Heart valve disease: What is it?

When one or more of the four heart valves malfunction, it can cause heart valve disease, which can be mild or severe.

“Patients with mild heart valve disease can have long and otherwise healthy lives. In advanced cases, patients are at risk of developing infections and complications such as heart failure and stroke,” says Dr Victor Chao, Senior Consultant, Department of Cardiothoracic Surgery, National Heart Centre Singapore (NHCS), a member of the SingHealth group.

Different types of heart valve problems

There are three main heart valve problems:

  • Regurgitation or leaky valve: This is backflow of blood because the valve doesn’t close properly. A valve prolapse, when the leaflets (small flaps of tissue that make up a valve) bulge into the upper heart chamber during contraction, can prevent the valve from closing properly. Mitral valve prolapse is a common type of valve prolapse.
  • Stenosis: This occurs when the valve’s leaflets thicken, stiffen or fuse causing the opening to narrow.
  • Atresia: This occurs when the valve doesn’t open at all, which prevents blood from passing through.

“Problems such as regurgitation and stenosis with one or more valves cause the heart to work harder to circulate blood to the body,” says Dr Chao.

Causes of heart valve disease

Heart valve disease can be present from birth (congenital) or it can develop during your lifetime (acquired) when healthy heart valves malfunction due to factors such as ageing, injury, infection and disease.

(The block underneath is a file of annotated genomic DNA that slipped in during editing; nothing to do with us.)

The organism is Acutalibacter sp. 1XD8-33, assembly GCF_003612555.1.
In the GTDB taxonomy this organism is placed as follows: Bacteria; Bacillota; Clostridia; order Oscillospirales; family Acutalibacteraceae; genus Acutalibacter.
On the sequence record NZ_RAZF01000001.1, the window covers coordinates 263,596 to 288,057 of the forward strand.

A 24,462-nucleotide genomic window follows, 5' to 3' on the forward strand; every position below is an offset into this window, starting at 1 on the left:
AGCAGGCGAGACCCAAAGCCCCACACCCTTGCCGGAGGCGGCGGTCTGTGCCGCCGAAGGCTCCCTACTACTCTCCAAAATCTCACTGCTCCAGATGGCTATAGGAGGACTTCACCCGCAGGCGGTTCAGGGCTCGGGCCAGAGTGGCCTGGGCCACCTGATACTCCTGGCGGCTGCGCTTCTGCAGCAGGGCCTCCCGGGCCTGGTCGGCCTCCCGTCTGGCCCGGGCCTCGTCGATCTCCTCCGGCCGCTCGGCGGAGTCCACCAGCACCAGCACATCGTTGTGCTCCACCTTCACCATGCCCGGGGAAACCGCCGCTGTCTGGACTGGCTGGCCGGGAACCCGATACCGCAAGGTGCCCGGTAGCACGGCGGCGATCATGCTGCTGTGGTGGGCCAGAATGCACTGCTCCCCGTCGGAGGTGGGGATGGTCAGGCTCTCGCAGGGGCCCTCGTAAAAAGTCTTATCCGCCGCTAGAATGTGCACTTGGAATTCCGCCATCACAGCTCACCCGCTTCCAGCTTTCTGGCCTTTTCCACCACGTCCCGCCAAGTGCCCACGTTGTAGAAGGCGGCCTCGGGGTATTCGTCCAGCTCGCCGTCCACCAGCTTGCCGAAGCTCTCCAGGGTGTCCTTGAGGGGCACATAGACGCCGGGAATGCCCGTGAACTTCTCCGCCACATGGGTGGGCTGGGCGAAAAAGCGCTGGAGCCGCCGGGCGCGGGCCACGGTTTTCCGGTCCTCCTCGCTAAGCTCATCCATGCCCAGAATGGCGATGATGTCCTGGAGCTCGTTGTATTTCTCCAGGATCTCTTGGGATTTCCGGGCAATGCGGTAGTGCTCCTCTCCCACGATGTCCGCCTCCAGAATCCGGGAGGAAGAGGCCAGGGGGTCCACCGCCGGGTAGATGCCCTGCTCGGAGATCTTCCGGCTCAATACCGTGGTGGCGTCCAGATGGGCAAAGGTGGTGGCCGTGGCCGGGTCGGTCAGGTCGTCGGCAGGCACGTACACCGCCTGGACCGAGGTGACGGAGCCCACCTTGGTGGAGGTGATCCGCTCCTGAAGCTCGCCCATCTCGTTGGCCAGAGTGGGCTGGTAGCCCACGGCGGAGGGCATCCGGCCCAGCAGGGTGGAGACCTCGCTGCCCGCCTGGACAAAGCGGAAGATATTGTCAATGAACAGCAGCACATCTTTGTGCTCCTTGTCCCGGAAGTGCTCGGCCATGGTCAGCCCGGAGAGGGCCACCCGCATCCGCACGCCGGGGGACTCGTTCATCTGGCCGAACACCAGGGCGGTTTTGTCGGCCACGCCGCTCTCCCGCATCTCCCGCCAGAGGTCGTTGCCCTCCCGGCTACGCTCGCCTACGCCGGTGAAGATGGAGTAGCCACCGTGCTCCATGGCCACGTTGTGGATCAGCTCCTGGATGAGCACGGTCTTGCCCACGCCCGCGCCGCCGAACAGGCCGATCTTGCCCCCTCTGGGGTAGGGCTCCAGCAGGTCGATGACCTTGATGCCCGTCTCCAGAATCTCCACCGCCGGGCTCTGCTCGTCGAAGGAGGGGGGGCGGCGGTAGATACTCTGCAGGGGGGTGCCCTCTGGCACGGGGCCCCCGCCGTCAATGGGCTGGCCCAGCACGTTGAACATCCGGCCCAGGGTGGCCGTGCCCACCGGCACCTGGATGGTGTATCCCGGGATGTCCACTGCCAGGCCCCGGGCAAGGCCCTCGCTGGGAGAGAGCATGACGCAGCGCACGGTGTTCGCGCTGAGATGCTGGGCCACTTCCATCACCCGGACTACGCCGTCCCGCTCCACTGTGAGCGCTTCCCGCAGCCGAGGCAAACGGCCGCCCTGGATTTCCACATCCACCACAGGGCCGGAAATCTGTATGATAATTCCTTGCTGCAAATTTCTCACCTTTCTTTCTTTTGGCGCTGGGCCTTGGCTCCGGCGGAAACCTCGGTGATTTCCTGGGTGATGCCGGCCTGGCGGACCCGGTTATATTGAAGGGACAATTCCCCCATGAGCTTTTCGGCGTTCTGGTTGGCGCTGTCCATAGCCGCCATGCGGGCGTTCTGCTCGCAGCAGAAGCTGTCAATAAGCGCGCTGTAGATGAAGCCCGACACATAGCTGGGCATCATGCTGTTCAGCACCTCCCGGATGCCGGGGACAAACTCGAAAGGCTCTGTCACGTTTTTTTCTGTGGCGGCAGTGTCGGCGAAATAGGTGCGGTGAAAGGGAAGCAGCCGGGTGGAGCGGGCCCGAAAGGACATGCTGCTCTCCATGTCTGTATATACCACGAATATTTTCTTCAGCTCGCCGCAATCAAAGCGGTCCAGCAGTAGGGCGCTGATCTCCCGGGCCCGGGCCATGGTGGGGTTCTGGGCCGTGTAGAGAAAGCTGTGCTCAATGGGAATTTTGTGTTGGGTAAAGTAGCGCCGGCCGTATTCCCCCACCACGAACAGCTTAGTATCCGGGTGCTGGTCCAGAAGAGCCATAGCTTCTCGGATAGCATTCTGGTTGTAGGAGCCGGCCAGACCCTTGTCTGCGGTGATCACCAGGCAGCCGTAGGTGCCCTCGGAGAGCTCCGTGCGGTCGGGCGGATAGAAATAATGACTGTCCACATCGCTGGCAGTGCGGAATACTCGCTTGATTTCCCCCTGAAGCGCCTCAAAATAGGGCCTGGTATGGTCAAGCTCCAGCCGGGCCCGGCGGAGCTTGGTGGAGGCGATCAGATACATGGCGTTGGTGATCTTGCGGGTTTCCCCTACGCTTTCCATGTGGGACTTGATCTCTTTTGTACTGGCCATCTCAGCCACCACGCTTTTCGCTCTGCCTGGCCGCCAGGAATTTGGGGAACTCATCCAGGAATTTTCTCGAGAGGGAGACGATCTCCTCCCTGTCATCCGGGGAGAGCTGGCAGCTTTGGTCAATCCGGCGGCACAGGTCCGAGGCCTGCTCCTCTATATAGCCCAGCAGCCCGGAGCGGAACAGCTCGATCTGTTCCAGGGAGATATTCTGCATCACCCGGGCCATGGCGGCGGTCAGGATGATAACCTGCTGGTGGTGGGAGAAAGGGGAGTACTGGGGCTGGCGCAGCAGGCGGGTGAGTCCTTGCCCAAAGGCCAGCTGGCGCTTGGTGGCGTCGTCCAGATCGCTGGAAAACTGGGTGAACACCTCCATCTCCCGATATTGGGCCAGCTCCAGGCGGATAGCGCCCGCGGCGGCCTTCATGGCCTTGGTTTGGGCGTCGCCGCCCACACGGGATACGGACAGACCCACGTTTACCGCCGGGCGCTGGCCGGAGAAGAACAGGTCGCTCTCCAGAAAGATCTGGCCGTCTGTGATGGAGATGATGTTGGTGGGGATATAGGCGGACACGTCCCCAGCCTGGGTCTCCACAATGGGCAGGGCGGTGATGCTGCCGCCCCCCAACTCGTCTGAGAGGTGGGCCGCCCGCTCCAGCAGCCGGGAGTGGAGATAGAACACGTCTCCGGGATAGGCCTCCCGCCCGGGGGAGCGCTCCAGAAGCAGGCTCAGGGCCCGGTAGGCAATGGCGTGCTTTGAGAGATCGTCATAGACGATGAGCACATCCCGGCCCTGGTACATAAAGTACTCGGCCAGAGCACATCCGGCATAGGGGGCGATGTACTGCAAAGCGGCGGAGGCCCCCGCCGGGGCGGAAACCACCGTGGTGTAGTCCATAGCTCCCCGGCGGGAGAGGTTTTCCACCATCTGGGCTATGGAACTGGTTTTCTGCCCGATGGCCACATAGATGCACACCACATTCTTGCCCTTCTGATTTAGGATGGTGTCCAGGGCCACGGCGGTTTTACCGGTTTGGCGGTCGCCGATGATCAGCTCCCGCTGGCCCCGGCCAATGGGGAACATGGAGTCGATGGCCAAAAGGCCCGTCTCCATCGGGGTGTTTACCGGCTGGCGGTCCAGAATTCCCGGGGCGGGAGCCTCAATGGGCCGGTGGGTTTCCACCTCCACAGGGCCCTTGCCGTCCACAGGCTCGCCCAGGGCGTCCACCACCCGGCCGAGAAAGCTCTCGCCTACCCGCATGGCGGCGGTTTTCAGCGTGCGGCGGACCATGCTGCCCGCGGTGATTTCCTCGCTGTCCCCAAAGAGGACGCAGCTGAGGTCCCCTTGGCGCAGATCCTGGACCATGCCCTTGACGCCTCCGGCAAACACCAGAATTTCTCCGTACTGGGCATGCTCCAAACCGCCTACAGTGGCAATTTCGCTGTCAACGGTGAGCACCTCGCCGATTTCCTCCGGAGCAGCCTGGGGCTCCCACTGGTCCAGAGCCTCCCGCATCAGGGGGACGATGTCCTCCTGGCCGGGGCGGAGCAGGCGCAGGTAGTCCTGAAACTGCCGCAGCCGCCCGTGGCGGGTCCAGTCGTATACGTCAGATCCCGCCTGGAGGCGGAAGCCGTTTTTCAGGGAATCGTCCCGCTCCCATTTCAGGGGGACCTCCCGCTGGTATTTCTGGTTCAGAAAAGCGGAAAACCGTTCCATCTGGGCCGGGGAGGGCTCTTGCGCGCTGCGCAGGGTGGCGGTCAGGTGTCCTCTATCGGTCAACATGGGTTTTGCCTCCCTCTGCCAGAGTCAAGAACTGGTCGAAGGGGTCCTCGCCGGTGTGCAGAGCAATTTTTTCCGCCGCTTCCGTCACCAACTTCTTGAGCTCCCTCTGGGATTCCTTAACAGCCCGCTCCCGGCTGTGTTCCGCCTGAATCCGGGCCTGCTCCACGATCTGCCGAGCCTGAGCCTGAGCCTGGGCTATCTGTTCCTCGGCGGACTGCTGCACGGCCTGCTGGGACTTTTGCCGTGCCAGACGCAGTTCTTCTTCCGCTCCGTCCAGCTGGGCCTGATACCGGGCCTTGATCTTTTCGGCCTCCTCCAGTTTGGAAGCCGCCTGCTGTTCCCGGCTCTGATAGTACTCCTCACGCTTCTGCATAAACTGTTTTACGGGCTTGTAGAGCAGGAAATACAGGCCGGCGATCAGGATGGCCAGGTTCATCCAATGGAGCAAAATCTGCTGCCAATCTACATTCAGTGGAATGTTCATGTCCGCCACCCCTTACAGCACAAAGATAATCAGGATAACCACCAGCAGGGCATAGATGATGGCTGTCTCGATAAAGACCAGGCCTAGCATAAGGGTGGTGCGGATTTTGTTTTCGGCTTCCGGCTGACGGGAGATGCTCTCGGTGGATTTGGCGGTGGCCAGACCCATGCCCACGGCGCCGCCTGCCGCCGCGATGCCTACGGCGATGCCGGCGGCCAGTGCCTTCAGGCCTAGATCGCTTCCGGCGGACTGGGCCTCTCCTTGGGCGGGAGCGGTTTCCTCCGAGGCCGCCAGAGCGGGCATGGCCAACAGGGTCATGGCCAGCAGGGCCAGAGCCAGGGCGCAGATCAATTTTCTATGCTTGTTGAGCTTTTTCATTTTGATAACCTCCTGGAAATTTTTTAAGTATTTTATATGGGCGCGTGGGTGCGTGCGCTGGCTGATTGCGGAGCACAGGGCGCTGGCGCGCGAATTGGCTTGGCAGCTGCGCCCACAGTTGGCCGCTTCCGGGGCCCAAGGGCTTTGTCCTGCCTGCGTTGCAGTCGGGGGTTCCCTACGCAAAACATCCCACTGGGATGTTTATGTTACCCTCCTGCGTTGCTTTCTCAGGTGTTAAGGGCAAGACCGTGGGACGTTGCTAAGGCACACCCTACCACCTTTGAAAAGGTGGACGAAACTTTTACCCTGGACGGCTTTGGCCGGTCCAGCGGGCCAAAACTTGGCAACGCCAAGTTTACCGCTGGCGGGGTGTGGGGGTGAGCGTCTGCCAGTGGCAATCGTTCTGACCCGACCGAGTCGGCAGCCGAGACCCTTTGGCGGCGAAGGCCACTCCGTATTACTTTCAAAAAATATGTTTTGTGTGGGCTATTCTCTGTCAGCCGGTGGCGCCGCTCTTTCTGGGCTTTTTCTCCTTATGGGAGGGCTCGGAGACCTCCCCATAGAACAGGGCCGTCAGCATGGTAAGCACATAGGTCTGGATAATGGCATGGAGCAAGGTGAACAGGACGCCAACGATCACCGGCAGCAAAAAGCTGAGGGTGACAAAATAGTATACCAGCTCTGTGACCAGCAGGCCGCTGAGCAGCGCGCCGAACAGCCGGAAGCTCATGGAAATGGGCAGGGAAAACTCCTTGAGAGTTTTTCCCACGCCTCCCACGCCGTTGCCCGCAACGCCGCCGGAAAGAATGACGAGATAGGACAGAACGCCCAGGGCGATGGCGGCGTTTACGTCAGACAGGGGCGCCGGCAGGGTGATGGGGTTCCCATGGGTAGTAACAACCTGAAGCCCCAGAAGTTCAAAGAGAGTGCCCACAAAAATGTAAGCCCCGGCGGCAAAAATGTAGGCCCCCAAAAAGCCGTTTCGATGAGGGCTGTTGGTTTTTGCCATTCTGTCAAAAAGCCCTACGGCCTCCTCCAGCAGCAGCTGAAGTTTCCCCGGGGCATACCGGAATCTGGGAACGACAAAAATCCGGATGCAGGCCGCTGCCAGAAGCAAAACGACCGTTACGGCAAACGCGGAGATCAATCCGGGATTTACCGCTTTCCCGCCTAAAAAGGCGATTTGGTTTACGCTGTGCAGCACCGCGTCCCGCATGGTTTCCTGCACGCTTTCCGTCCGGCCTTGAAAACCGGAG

Congenital heart valve disease: This may be caused by abnormal valve size or shape, or an irregularity in the leaflets. This condition commonly affects the aortic or pulmonic valves, which control blood flow from the heart to the body.

Acquired heart valve disease: This condition may be caused by the following medical conditions:

  • Degeneration due to ageing
  • Rheumatic fever
  • Infective endocarditis
  • Coronary artery disease
  • Heart attack
  • Cardiomyopathy (heart muscle disease)
  • Hypertension
  • Aortic aneurysms
  • Connective tissue diseases, e.g. Marfan’s syndrome and myxomatous degeneration

“Ageing can cause calcium to accumulate on the heart valves, usually the aortic valve. This can develop into aortic stenosis,” says Dr Chao.

Read on for the symptoms and treatment of heart valve disease.

Ref: Q15